“Exceptional responders” offer clues to potential cancer treatments

Nov. 23, 2020

In a comprehensive analysis of patients with cancer who had exceptional responses to therapy, researchers have identified molecular changes in the patients’ tumors that may explain some of the exceptional responses, according to researchers as reported in a press release from the National Institutes of Health (NIH).

The results demonstrate that genomic characterizations of cancer can uncover genetic alterations that may contribute to unexpected and long-lasting responses to treatment. The results appeared in Cancer Cell. Researchers at the National Cancer Institute (NCI), part of the NIH, conducted the study in collaboration with investigators from other institutions, including NCI-designated Cancer Centers.

“The majority of patients in this study had metastatic cancers that are typically difficult to treat, yet some of the patient responses lasted for many years,” said Louis Staudt, MD, PhD, director of NCI’s Center for Cancer Genomics. “Researchers and the doctors who treat these patients have long been curious about the mechanisms underlying these rare responses to treatment. Using modern genomic tools, we can now start to solve these fascinating puzzles.”

The retrospective study, which is now closed to accrual, included detailed medical histories and tumor samples from 111 patients with various types of cancer who had received standard treatments, such as chemotherapy. The patients had been identified by NCI’s Exceptional Responders Initiative, a national project launched in 2014 to explore the feasibility of collecting and analyzing the data and biospecimens needed to better understand the biological basis of exceptional responses in cancer.

For 26 of the 111 (24 percent) patients, the researchers were able to identify molecular features that could potentially explain exceptional responses to treatment, such as the co-occurrence of multiple rare genetic changes in the tumor genome or the infiltration of the tumor with certain types of immune cells.

The study defined an exceptional responder as someone who had a partial or complete response to a treatment that would be effective in less than 10 percent of similar patients. The duration of an exceptional response is one that lasts at least three times longer than the median response time.

To analyze the tumor tissue (and normal tissue, when available) from patients in the study, the researchers used multiple genomic approaches—including analysis of DNA mutations, RNA expression levels, DNA copy number alterations, and DNA methylation—as well as analysis of the immune cells in the tumor microenvironment.

The mechanisms underlying exceptional responses in the study fit into several broad categories, including the body’s ability to repair DNA damage and the immune system’s response to tumors. Another category described rare combinations of genomic alterations that resulted in the death of tumor cells during treatment — a concept known as synthetic lethality.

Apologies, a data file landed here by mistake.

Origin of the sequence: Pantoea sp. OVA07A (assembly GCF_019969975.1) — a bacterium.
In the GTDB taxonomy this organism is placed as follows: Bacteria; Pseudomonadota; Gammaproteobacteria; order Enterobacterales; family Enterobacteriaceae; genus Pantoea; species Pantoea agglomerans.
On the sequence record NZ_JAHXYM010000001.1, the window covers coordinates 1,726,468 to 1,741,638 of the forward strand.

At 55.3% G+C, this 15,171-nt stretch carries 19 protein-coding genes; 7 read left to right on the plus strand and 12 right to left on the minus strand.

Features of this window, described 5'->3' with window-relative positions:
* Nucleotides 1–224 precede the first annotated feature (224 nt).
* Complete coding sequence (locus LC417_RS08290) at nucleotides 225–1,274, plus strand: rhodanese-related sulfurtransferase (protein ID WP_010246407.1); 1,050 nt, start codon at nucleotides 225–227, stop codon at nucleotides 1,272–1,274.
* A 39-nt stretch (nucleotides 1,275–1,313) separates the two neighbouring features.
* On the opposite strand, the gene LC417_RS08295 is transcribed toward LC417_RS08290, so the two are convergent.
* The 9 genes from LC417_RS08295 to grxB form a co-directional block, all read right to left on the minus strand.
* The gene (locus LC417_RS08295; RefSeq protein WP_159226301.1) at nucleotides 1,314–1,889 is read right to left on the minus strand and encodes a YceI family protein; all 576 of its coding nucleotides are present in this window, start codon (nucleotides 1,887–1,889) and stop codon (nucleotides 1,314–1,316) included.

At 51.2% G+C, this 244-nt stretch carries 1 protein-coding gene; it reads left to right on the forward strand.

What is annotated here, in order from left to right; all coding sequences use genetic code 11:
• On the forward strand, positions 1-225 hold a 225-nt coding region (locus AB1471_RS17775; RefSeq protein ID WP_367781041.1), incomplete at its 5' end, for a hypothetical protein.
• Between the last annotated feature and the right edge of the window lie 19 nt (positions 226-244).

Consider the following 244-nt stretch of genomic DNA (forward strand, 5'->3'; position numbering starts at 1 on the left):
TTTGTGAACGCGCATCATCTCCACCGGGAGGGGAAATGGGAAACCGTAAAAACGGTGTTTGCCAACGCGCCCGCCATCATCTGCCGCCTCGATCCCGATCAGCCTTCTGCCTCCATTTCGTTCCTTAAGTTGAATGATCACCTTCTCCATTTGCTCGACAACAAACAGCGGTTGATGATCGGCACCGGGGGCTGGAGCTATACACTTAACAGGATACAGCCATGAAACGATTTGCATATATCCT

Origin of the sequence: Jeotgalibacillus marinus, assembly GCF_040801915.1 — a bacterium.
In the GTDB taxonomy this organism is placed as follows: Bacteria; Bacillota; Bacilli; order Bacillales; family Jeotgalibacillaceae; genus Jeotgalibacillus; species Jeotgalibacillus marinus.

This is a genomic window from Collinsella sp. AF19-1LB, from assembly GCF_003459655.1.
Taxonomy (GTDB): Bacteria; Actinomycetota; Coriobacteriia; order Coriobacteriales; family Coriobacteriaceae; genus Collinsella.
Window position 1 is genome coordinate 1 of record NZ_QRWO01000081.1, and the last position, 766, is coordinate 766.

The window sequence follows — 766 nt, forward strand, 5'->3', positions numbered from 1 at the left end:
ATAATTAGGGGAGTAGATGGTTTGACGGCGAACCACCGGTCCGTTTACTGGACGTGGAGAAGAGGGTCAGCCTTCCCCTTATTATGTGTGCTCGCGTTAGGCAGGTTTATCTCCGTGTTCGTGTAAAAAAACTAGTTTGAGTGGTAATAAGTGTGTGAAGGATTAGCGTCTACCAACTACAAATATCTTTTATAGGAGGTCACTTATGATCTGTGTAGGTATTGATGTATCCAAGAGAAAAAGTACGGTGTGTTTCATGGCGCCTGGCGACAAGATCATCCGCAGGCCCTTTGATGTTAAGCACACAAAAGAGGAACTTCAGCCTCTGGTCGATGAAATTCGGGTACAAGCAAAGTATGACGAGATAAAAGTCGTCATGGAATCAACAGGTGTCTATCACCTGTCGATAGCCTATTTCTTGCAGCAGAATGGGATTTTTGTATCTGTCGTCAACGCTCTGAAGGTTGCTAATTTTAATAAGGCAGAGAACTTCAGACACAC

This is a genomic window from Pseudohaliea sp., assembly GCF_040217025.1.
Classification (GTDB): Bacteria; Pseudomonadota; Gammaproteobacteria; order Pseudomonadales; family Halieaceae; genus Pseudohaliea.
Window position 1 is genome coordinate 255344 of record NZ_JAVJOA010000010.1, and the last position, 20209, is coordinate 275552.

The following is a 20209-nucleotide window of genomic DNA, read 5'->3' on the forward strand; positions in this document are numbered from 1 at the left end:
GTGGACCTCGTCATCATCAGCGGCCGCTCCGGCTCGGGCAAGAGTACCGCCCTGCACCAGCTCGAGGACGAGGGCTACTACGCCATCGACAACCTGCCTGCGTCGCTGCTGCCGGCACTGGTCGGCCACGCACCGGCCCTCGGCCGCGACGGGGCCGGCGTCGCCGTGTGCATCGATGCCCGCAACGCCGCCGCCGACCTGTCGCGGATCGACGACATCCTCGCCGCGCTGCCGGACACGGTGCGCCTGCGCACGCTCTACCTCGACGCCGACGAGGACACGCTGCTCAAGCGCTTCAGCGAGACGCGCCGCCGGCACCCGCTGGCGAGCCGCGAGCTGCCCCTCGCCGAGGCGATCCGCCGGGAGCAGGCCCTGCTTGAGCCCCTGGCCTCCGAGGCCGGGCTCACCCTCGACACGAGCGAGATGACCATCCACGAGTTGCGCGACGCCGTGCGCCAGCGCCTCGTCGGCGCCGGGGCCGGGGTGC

For example, the researchers identified mutations in the BRCA1 or BRCA2 genes in two patients with cancers that rarely involve alterations in these genes, which help repair DNA. But in these patients, the researchers suggested, the mutations may have impaired the tumor’s ability to fix damaged DNA, thereby increasing the effectiveness of treatments such as platinum-based chemotherapy that harm DNA.

The study also adds to the growing body of evidence highlighting the ability of the immune system to “kick in” and help eradicate tumors. In some patients in the study, increased levels of B lymphocytes, a type of immune cell, in tumors were associated with exceptional responses.

Results and hypotheses developed during this retrospective analysis will need to be confirmed by larger studies, according to the researchers. But if confirmed, the findings could potentially provide leads for investigators trying to develop treatments that exploit the vulnerabilities of tumor cells like those found in some exceptional responders, they noted.

Since the Exceptional Responders Initiative began, researchers have reviewed the medical histories of more than 500 patients who had been recommended to the initiative by a physician. Chemotherapy is among the most widely used treatments for cancer, and the vast majority of the patients considered for enrollment in the initiative had exceptional responses to chemotherapy agents.

For the majority of the patients in the analysis, multiple genomic approaches were needed to characterize the tumor samples. Focusing on DNA mutations alone would not have provided the clues the investigators needed to develop hypotheses about the biological underpinnings of the responses, the researchers said. 

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